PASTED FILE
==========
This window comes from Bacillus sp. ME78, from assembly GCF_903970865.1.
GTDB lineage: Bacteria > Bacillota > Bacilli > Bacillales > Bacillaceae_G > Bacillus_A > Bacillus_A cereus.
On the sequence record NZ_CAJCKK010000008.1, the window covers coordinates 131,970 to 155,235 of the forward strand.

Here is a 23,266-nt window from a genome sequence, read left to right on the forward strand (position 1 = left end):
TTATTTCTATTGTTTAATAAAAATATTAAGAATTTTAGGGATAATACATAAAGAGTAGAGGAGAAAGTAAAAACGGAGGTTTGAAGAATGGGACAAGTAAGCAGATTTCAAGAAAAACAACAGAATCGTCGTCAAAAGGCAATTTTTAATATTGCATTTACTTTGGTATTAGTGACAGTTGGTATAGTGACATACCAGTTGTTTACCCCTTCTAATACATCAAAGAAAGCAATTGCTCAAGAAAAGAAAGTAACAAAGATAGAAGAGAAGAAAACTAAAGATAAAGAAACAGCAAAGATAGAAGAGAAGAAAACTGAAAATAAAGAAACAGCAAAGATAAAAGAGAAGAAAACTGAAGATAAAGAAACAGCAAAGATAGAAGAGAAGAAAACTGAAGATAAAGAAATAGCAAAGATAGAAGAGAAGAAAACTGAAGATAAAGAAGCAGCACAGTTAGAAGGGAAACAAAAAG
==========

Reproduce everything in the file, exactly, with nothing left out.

This window comes from Bacillus sp. ME78, from assembly GCF_903970865.1.
GTDB lineage: Bacteria > Bacillota > Bacilli > Bacillales > Bacillaceae_G > Bacillus_A > Bacillus_A cereus.
On the sequence record NZ_CAJCKK010000008.1, the window covers coordinates 131,970 to 155,235 of the forward strand.

Here is a 23,266-nt window from a genome sequence, read left to right on the forward strand (position 1 = left end):
TTATTTCTATTGTTTAATAAAAATATTAAGAATTTTAGGGATAATACATAAAGAGTAGAGGAGAAAGTAAAAACGGAGGTTTGAAGAATGGGACAAGTAAGCAGATTTCAAGAAAAACAACAGAATCGTCGTCAAAAGGCAATTTTTAATATTGCATTTACTTTGGTATTAGTGACAGTTGGTATAGTGACATACCAGTTGTTTACCCCTTCTAATACATCAAAGAAAGCAATTGCTCAAGAAAAGAAAGTAACAAAGATAGAAGAGAAGAAAACTAAAGATAAAGAAACAGCAAAGATAGAAGAGAAGAAAACTGAAAATAAAGAAACAGCAAAGATAAAAGAGAAGAAAACTGAAGATAAAGAAACAGCAAAGATAGAAGAGAAGAAAACTGAAGATAAAGAAATAGCAAAGATAGAAGAGAAGAAAACTGAAGATAAAGAAGCAGCACAGTTAGAAGGGAAACAAAAAG